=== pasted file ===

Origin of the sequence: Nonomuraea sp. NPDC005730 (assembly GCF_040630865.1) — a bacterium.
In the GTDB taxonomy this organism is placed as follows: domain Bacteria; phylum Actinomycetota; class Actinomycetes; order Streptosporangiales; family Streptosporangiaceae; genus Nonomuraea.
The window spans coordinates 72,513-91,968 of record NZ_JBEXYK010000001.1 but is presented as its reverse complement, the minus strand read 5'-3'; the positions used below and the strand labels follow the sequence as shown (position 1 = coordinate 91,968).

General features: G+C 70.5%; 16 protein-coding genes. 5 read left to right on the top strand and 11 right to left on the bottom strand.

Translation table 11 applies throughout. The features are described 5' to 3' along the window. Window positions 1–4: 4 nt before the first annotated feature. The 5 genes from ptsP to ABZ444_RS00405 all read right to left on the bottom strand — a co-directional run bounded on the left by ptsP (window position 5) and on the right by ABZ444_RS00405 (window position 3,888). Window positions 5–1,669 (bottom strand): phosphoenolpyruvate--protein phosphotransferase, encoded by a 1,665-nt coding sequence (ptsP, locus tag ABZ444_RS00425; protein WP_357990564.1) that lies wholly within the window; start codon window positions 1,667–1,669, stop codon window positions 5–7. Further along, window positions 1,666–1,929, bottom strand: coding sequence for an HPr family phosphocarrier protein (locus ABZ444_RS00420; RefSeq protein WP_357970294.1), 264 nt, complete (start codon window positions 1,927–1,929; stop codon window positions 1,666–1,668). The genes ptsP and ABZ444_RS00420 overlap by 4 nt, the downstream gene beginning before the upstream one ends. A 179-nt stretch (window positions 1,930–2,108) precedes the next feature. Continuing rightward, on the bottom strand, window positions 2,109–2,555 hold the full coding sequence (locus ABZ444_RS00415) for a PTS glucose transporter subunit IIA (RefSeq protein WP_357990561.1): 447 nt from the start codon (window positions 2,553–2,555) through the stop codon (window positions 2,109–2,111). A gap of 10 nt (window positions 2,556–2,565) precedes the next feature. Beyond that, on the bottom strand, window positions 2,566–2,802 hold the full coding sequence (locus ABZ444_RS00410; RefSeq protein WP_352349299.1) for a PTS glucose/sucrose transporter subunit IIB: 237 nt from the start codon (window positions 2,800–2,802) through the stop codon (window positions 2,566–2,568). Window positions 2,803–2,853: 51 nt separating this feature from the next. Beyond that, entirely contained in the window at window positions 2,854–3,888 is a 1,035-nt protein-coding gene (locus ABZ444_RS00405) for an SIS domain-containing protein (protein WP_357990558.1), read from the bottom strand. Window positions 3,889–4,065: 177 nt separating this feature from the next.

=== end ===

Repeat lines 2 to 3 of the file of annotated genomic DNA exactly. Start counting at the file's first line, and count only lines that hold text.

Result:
In the GTDB taxonomy this organism is placed as follows: domain Bacteria; phylum Actinomycetota; class Actinomycetes; order Streptosporangiales; family Streptosporangiaceae; genus Nonomuraea.
The window spans coordinates 72,513-91,968 of record NZ_JBEXYK010000001.1 but is presented as its reverse complement, the minus strand read 5'-3'; the positions used below and the strand labels follow the sequence as shown (position 1 = coordinate 91,968).